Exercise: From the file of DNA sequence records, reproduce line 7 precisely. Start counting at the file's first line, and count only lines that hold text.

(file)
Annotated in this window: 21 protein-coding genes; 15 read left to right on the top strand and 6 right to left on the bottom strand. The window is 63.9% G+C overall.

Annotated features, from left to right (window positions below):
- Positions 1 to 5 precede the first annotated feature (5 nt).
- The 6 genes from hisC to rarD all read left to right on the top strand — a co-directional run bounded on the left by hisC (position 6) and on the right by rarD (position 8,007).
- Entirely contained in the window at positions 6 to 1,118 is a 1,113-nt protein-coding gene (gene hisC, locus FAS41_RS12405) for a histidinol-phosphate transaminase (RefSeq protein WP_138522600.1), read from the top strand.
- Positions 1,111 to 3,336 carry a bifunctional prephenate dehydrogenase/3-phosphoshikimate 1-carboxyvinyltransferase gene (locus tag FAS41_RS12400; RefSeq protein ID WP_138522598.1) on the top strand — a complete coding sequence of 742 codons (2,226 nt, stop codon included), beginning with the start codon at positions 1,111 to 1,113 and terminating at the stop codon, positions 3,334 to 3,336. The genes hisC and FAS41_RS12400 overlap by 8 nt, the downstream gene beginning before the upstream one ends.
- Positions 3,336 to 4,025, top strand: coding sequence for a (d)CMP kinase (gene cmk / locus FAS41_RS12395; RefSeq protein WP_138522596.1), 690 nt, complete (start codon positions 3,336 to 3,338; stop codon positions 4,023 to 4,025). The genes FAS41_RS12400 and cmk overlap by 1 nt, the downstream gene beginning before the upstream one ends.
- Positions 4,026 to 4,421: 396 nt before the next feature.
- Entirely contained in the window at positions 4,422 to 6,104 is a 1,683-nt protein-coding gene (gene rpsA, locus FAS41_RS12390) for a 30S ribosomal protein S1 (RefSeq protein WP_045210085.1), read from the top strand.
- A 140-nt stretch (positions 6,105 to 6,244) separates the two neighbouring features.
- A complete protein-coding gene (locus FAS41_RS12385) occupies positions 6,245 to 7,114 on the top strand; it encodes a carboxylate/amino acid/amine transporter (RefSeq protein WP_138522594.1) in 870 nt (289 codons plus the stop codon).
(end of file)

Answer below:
- Positions 3,336 to 4,025, top strand: coding sequence for a (d)CMP kinase (gene cmk / locus FAS41_RS12395; RefSeq protein WP_138522596.1), 690 nt, complete (start codon positions 3,336 to 3,338; stop codon positions 4,023 to 4,025). The genes FAS41_RS12400 and cmk overlap by 1 nt, the downstream gene beginning before the upstream one ends.